12 thoughts on “Stupendously Reverend Doctor David Walker, Bishop of Manchester

  1. This was almost indistinguishable from a Peter Cook-like parody. ” And you know in a very real sense, the disciples were like a cricket team ,with Jesus their captain who covered every eventuality.” That he did have foresight is hardly really surprising when you’ve been claiming all your working life his some part of an omniscient being

    I wonder what the TftD cricket team would look like. I see Fraser as the Warner-like sledger, standing at first slip ,arms folded,chewing gum, sneering at the incoming batsman.


  2. @ AndyM. Yes, this was as bland an anaemic an offering as a hastily scribbled school assembly talk.

    ‘It’s the cricket season… cricket is a team sport… life is a team sport… Christianity is a team sport… therefore Jesus. Please leave the Hall in an orderly fashion… shut up Jones, or you’ll be in detention… cricket nets at lunchtime, second eleven.’

    I pondered, just for a moment, on those people I frequently hear – particularly on radio or TV who say, ‘faith is a very personal thing to me, I don’t need to go to church, it’s just me and God.’ If only they knew how wrong they’d got it.


  3. Rather than enjoying taking part in the game I had always thought of God as the pernickety scorer who is totting up your good and bad play for your final scorecard.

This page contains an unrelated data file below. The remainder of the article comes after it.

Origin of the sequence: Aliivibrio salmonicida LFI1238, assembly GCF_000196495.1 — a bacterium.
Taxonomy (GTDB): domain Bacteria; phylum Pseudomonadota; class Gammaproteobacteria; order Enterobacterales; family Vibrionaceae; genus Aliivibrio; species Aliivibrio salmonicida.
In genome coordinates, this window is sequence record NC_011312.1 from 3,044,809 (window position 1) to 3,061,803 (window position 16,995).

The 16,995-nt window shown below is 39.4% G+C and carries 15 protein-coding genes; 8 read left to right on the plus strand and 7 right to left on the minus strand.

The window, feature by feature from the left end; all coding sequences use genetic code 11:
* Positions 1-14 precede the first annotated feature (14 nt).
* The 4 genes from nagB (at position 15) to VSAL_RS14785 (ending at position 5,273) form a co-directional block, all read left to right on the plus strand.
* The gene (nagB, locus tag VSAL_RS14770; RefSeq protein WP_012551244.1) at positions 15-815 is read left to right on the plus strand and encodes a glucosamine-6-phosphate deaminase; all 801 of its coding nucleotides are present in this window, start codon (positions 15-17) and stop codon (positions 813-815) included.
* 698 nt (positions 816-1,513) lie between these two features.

The God’s School Report in Monty Python’s 1970’s Papperbok (which is surely as factual as the BBoMS) showed that God wasn’t interested in sport anyway – “Will not row, hates games and once parted the waters of the swimming pool during a match against the old boys which was both unsporting and dangerous”. I wouldn’t want him on my team!


  4. I played against a team of clergy once in an evening 20-over league. I was anticipating solid defences and gentle off-spin on an ecclesiastical length, so I was a bit surprised when I looked up after taking my guard to see the bowler coming off a thirty-pace run-up. Bloody Methodists. The first one went whistling past my chest, the second off the outside edge to the third man boundary. So in the true spirit of the teamwork of Jesus, I took a single of the next and let my partner face the rest of the over. I prayed for him. Didn’t work though. Clearly the Methodist minister had also been praying, for an off-cutter, and god presumably felt that his prayers were stronger than mine.


      1. Thanks, Steve.

        I’m no expert, but I strongly suspect that this video is not really about cricket. I think it may be a spoof and that you are in fact taking advantage of my Scottish ignorance of the subject.

        The main clue is that they don’t stop for tea once. This is one aspect of cricket that I remember from my childhood. My father was a great cricket fan. I don’t think he ever actually watched it, but he always insisted that the TV be on any channel that showed cricket. He would then light his pipe and raise a large broadsheet newspaper which he would proceed to rustle noisily for the remainder of the match


      2. He would then light his pipe and raise a large broadsheet newspaper which he would proceed to rustle noisily for the remainder of the match.

        That’s it. That’s proper cricket watching, that is. Your father was clearly a man of taste and refinement.


  5. It’s doubtful JC taught us anything but, whatever the truth of history, it’s only after much excuse-making & revision will ‘teamwork’ spring to mind. Unless by ‘teamwork’ ya mean; threatening eternal punishment on non-sycophants; or blindly following the captaincy of someone who never, ever turns up.


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